“Little Tommy?” she laughed. “And what does Little Tommy do?”

“Oh, sometimes he doesn’t do anything at all. Sometimes he’s just a feeling. Like you, it comes over me. I’m suddenly Little Tommy and I feel less than everyone else.”

She groaned in sympathy. “Yuck!”

“Agreed. But as far as I can tell, there’s not always a rational reason why he shows up. Sometimes I can look back and go, ‘Oh, yeah, all the trigger elements were in place. I understand why that happened.’ But other times I look back and I haven’t a clue.”

“But you have a Little Tommy,” she said with a bit of wonderment. “You even gave him a name!”

“I did! I’ve spent a lot of time with him. He’s just a kid. He means well.”

“This is hysterical. Like he’s a person!”

“Well, he is,” I said. “In the same way your teenager is a person. He’s a specific part of me that has habits and behaviors, like every other part of me. But the problem with the Little Tommy part of me is that he comes from my fear part. His very nature is to be afraid. Being fearful is all he can do. Fear is his only contribution.”

Wrestling Little Tommy

I continued, “So when Little Tommy shows up – often for no reason at all! – I need to have an antidote. Little Tommy’s fear is contagious. When I catch what he’s got, I feel bad about myself. And that used to make me angry. I’d think to myself, ‘Dammit, kid, get out of here. You’re going to make me look bad!’ I’d find myself in this wrestling match with my Little Tommy, trying to get him to am-scray.”

She laughed. “That’s never happened to me but I completely get it!”

I sat back, changing gears. “Sometimes things got worse. Whatever part of me was taken up by Little Tommy, was not focused on the task at hand, right? So I literally had diminished capacity. I was not my best.”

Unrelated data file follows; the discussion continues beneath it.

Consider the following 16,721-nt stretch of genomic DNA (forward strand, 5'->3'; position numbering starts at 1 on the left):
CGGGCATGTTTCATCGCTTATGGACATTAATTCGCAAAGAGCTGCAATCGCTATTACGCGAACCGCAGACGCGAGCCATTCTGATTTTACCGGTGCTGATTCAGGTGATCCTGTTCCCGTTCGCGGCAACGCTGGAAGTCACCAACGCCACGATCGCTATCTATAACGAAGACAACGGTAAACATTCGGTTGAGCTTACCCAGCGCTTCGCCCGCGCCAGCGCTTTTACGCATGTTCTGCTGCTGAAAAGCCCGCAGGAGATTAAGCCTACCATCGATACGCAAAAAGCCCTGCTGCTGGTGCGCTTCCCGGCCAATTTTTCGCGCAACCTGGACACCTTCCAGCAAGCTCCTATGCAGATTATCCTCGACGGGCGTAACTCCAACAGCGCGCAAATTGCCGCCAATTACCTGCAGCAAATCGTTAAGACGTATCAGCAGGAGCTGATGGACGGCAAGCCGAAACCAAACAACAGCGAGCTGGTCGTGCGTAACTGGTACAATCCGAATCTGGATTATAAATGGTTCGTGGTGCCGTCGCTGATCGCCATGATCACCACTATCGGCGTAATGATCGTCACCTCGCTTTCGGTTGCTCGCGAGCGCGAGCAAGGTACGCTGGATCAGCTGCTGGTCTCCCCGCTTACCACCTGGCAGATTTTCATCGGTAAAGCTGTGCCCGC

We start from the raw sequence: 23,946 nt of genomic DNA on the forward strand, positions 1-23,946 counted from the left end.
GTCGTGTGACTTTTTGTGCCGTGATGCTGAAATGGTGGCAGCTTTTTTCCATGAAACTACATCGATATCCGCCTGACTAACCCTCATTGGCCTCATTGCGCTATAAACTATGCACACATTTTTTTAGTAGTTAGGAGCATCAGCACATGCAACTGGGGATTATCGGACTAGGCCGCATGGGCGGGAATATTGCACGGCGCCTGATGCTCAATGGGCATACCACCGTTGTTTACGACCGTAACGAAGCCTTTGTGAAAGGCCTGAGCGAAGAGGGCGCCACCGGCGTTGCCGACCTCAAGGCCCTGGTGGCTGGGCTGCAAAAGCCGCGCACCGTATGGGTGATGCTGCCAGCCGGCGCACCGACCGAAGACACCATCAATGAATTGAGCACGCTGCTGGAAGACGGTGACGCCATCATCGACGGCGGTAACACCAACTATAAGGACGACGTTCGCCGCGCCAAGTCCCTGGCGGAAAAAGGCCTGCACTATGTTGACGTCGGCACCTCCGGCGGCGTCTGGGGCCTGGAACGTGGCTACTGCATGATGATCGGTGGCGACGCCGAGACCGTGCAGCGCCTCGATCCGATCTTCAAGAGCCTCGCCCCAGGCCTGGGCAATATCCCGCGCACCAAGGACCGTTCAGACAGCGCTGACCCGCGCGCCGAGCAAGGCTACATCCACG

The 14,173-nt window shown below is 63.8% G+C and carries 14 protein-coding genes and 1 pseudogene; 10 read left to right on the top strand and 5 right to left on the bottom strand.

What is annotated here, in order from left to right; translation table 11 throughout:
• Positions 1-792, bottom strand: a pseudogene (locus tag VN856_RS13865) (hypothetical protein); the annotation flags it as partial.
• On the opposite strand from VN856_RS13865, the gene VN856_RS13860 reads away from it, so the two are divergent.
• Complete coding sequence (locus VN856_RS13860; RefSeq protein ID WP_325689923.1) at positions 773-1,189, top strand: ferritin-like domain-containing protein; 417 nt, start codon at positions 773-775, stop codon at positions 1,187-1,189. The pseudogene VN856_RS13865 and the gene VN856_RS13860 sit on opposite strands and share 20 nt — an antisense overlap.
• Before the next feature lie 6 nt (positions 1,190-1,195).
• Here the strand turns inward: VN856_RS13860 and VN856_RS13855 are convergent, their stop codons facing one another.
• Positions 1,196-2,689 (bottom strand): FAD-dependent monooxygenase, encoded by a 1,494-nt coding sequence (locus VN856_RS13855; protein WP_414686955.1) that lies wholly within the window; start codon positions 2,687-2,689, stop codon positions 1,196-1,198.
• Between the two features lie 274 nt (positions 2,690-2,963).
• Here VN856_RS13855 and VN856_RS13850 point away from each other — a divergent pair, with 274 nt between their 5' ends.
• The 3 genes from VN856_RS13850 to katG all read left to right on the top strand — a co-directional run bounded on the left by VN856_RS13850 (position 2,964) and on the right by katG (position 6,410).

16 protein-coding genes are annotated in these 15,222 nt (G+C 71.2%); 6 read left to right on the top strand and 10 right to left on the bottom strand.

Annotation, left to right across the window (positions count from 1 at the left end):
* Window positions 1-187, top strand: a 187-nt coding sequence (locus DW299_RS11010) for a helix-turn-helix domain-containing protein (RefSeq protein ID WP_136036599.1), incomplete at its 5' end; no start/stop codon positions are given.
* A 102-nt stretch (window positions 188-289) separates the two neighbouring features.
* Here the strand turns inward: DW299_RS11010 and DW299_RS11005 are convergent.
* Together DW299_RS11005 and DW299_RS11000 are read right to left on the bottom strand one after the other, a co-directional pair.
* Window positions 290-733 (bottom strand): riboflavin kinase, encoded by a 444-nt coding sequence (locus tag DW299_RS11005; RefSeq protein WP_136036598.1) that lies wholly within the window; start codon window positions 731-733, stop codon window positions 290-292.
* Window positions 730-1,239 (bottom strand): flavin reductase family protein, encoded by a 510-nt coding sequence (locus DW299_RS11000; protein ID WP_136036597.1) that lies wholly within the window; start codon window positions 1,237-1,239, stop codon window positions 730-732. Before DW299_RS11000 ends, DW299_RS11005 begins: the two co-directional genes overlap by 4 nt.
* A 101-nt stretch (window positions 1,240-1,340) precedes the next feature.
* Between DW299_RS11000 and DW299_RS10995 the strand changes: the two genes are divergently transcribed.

“Sounds familiar! But you make it sound like it’s not that way anymore.”

“Not as often,” I concurred.

“So how’d you change it?” she asked.

“I stopped letting him upset me. I stopped being angry. Look, throwing a tantrum at a kid who is throwing a tantrum of his own is not a great strategy, right? Besides, I realized he wasn’t trying to upset me. He was just frightened. He needed a little love.”

She gave a thoughtful ‘huh!’ Then asked, “Which sounded like what?”

I looked down, as if talking to a child, and laid both hands palm-down in the air. Quietly, calmly, I said, “’It’s okay, kid. I’m the grownup here. I got this. Thanks for coming by. Love you.’ And that’s it. I’m done with Little Tommy. And he goes away.”

She laughed. “Until next time!”

“Right!” I laughed, too. “He’s going to show up sometime, right? But now, when he does, I’m fine. In fact, sometimes I seek him out. There are times I can look ahead on my calendar and see an event and think, ‘That situation has a whole lot of Little Tommy’s triggers. Let me calm him down before he gets riled up.’ And I do. I think about Little Tommy and say, ‘I’ve got that meeting under control. Nothing to worry about, kid. Keep on sleeping. Everything’s fine.’”

She gave a little clap. “I love that! I’m going to do that.” Then, “This is talking back to your fear, right? I heard about this idea somewhere.”

“I’m sure! I’m certain this is an old, old idea,” I said. “I used to do a form of this when I was an actor, and I bet the idea was old even then.” At which point I told her the story about my near-career-ending bout of nervousness when I was a performer on the stage.

During her coaching, Maxine dug into taming the fearful teenager who made her less than her best. Gaining control over that part of her allowed her to continue to manifest The Look & Sound of Leadership.

Core Concepts:
  • Fear comes for us all sometime
  • Tensing against your fear can be undermining
  • Imagine your fear as a separate part of you
  • Talk compassionately to your fear, as you would to a frightened child